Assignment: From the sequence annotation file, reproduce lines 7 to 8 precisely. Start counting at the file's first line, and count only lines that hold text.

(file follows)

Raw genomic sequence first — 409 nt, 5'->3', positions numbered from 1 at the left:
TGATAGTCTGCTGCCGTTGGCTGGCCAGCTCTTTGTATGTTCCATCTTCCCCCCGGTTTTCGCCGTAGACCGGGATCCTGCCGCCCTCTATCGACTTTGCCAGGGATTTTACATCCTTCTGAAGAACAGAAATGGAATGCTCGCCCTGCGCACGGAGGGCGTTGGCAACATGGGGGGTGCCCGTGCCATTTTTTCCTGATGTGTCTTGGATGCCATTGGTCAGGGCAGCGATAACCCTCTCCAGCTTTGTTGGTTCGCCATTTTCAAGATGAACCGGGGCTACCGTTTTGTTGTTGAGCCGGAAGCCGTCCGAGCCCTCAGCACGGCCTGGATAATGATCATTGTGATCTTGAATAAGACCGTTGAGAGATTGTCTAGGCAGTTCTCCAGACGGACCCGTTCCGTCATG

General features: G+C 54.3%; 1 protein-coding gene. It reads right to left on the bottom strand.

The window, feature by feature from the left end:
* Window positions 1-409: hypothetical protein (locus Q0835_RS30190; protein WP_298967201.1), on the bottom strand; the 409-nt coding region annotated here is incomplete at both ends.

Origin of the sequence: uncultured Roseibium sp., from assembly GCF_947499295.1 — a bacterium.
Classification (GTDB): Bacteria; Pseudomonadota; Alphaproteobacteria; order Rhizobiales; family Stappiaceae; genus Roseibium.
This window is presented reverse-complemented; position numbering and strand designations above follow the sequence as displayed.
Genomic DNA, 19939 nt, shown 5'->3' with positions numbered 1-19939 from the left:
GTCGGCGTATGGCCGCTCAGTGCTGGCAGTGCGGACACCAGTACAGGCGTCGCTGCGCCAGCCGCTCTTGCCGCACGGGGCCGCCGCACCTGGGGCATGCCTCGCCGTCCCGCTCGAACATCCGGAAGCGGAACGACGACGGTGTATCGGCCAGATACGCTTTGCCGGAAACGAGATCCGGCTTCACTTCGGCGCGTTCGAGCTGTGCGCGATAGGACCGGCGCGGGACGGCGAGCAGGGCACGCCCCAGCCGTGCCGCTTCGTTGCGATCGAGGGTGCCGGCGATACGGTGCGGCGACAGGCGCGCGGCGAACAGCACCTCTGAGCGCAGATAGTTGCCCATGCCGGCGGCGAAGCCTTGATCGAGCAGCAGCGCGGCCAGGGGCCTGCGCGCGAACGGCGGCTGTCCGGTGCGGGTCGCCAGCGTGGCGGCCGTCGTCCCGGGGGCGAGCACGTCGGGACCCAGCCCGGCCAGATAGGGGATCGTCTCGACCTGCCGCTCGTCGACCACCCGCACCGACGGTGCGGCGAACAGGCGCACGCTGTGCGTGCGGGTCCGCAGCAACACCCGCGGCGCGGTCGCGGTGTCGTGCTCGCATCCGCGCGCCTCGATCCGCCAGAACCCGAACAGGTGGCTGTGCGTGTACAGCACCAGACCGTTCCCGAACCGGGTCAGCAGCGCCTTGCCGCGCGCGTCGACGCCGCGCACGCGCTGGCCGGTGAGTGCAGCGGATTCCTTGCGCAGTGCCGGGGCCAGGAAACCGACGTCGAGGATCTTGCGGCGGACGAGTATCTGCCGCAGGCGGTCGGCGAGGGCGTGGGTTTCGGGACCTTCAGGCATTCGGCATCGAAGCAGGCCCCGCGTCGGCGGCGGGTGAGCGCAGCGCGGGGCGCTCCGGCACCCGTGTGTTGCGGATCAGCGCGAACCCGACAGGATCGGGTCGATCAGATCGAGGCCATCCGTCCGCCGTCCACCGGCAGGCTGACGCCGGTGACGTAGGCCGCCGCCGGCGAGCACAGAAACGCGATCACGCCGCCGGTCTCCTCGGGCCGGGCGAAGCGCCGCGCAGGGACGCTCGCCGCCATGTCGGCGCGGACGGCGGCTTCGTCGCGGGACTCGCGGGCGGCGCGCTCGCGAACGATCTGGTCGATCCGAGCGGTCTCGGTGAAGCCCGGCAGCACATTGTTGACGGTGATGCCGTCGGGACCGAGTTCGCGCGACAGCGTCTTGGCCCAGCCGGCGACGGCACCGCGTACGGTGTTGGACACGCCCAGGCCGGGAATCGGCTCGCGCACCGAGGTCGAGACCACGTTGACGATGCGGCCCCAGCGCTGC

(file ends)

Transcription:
Classification (GTDB): Bacteria; Pseudomonadota; Alphaproteobacteria; order Rhizobiales; family Stappiaceae; genus Roseibium.
This window is presented reverse-complemented; position numbering and strand designations above follow the sequence as displayed.